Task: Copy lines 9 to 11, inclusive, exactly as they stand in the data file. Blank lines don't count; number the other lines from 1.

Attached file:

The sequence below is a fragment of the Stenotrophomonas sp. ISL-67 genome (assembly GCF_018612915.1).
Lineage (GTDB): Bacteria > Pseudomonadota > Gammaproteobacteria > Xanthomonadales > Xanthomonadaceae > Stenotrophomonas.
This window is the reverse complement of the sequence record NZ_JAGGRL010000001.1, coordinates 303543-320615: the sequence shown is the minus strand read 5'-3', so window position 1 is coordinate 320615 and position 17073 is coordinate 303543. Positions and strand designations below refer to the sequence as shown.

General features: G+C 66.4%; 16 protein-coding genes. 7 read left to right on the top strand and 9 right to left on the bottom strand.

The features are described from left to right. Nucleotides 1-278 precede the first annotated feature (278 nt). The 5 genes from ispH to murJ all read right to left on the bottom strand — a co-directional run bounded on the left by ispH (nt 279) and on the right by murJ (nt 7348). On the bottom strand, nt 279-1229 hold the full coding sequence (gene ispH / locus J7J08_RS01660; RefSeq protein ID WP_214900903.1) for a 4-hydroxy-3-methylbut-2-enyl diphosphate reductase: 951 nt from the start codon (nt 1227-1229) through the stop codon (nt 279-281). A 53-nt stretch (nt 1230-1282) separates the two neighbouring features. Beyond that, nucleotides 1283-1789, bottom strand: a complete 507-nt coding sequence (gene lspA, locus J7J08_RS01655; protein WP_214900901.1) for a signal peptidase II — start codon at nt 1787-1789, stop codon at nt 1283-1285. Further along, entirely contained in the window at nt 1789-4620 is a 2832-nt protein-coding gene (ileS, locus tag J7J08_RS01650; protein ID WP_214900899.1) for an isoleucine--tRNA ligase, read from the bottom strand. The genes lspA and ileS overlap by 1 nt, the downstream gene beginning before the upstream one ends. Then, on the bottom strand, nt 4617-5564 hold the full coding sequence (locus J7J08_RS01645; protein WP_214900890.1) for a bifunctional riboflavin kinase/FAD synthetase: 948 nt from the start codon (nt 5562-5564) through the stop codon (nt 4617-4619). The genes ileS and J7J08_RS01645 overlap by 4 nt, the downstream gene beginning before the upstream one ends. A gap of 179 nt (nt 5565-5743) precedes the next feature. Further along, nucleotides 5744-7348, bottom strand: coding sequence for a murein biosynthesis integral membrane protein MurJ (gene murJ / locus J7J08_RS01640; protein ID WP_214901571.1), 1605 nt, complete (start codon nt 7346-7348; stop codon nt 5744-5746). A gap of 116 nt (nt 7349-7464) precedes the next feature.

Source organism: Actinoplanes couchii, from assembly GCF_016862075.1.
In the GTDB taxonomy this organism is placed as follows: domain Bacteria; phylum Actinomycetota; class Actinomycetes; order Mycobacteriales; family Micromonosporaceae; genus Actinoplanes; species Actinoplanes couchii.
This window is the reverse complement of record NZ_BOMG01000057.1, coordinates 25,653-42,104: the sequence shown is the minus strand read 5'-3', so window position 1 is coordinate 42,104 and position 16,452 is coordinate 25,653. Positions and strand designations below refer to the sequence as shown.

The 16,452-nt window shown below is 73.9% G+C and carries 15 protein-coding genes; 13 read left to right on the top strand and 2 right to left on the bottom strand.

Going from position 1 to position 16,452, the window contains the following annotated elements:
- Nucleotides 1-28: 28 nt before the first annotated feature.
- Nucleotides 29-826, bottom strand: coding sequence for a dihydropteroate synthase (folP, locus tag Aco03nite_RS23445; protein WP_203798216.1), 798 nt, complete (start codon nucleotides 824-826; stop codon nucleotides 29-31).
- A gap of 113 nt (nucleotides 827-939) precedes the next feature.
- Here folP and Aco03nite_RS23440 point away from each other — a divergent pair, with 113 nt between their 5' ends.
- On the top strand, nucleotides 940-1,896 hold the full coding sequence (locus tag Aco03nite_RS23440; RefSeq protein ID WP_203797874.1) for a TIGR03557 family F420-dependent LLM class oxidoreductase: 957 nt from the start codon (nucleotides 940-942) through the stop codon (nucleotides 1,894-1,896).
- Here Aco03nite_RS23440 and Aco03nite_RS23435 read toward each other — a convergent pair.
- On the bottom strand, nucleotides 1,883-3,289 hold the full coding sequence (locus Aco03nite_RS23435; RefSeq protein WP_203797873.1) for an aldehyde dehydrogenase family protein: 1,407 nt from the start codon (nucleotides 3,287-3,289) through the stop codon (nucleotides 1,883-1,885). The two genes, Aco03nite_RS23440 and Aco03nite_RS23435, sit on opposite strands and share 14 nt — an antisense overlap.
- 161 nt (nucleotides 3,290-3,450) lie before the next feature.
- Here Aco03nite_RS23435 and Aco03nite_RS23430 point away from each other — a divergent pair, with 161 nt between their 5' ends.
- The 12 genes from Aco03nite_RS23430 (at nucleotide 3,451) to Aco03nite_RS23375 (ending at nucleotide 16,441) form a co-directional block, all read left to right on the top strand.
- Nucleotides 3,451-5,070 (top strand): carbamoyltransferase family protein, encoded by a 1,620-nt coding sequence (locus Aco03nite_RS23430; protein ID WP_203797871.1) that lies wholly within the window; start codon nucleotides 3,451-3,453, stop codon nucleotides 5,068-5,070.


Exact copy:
The 16,452-nt window shown below is 73.9% G+C and carries 15 protein-coding genes; 13 read left to right on the top strand and 2 right to left on the bottom strand.

Going from position 1 to position 16,452, the window contains the following annotated elements:
- Nucleotides 1-28: 28 nt before the first annotated feature.